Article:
Copyright 1998 American Medical Association. All Rights Reserved. Applicable FARS/DFARS Restrictions Apply to Government Use.1998
IT MAY BE HARD to imagine, but at one time there were 1000-bed hospitals spanning city blocks with only an overhead system or a lighted numbers system for summoning personnel from one place to another, often stat. No pagers. No cellular phones.
During the daytime, the overhead squawk box coupled with the larger number of health care workers provided enough communication to ensure that any given surgical resident could be found. But once the on-call night shift was running the show (usually after 7 PM), it took real ingenuity to track down someone making his or her appointed rounds, or in some eating or sleeping area. It might be easier to understand the complexity of the search if it is explained that a surgical intern or resident was expected to draw blood, pass tubes, transport patients, or do anything else necessary to care for all the patients on the service (which may have been spread over 2 city blocks) who did not have private nurses (30-50 patients per service). Further, bedrooms were not assigned to the staff, so it was catch-as-catch-can in securing a bed each night—upper or lower bunk—in a bullpen of 6 to 10 beds and 3 to 5 telephones. Finally, one might note that even a very experienced physician could spend a good part of the night passing a Miller-Abbott tube in preparation for a gastrointestinal operation the next morning, or locating the results of tests vital to the smooth and efficient rendering of patient care.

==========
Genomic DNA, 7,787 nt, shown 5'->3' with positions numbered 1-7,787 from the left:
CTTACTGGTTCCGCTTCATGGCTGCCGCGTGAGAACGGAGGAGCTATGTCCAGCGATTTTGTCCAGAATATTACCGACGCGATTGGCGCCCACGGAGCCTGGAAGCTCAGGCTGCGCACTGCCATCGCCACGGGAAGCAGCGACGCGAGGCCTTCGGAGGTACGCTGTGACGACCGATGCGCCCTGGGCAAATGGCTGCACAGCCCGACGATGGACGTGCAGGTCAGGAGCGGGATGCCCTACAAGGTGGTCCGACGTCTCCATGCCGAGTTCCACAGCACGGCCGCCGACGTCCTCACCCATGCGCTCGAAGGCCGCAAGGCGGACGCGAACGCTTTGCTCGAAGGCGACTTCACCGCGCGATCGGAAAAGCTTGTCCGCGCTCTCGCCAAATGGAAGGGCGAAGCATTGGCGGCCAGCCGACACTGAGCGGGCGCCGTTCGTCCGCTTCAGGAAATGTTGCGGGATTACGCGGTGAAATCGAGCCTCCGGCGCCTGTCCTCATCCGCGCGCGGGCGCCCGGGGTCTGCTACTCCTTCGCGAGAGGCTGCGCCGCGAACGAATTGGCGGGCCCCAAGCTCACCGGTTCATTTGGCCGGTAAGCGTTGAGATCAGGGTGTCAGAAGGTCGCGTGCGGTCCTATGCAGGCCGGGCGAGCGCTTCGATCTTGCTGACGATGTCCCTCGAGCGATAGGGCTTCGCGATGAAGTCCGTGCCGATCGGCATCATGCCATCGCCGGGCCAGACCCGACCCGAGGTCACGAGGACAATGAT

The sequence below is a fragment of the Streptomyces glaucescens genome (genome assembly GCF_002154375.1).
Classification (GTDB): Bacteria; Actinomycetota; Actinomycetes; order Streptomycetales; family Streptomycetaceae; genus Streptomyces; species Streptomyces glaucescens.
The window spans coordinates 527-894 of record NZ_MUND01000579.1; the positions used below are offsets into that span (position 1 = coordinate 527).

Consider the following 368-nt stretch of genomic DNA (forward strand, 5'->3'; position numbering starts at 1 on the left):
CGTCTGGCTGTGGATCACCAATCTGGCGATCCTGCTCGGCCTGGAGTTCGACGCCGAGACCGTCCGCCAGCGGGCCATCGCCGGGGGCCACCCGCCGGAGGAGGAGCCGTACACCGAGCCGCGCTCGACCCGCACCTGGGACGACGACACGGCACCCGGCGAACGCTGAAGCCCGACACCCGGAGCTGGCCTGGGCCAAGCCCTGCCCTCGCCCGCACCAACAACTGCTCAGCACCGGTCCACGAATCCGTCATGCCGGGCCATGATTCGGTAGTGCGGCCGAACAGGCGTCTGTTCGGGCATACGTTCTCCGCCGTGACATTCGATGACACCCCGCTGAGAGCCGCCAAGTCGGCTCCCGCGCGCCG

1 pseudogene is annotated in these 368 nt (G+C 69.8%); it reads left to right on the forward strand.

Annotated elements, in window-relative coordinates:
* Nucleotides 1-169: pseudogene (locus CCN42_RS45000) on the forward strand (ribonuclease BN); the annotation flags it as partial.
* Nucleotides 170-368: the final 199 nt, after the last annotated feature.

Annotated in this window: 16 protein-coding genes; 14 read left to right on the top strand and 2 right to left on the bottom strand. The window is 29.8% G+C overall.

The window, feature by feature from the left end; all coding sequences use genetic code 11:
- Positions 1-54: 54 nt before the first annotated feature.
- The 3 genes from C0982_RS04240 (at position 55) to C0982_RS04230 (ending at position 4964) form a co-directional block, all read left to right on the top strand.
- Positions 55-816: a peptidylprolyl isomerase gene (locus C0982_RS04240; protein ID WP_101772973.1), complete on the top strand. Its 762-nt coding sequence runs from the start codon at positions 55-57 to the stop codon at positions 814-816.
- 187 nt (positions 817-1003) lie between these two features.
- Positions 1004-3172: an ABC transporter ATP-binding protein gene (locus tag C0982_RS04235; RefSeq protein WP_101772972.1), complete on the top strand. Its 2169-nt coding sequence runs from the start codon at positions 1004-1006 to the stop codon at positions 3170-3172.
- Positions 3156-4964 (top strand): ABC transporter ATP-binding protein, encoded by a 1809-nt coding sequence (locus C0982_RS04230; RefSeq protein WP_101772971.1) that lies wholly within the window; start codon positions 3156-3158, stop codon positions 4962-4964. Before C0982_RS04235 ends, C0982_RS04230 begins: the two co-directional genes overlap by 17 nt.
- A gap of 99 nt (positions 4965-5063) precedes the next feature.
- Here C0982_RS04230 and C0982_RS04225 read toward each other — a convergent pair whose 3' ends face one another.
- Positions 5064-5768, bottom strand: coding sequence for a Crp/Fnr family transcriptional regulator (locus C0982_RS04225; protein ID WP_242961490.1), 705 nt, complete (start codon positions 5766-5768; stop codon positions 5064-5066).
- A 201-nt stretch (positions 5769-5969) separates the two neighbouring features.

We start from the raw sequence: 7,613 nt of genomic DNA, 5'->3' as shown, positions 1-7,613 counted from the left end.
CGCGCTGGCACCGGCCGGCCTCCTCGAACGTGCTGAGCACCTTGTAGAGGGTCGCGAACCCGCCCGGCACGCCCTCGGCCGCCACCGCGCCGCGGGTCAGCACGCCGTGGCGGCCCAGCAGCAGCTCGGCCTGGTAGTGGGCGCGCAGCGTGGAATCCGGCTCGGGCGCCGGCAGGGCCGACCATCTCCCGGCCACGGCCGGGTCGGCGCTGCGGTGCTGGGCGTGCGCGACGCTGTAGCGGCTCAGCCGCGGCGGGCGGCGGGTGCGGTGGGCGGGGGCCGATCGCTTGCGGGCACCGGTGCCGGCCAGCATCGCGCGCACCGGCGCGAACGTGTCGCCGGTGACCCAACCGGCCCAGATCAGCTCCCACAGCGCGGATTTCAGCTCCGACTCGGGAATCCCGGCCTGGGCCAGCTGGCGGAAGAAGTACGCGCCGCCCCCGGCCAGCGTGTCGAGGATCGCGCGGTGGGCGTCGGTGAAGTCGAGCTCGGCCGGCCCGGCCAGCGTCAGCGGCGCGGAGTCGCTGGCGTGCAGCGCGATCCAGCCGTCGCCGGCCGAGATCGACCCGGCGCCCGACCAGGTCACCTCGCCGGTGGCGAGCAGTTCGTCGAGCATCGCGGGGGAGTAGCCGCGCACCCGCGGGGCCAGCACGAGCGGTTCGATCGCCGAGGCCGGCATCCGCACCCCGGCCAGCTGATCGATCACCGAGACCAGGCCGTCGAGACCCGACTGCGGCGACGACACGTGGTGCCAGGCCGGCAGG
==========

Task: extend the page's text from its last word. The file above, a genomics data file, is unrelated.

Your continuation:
Peskin GW. Quinnie. Arch Surg. 1998;133(10):1138. doi:10-1001/pubs.Arch Surg.-ISSN-0004-0010-133-10-srm8003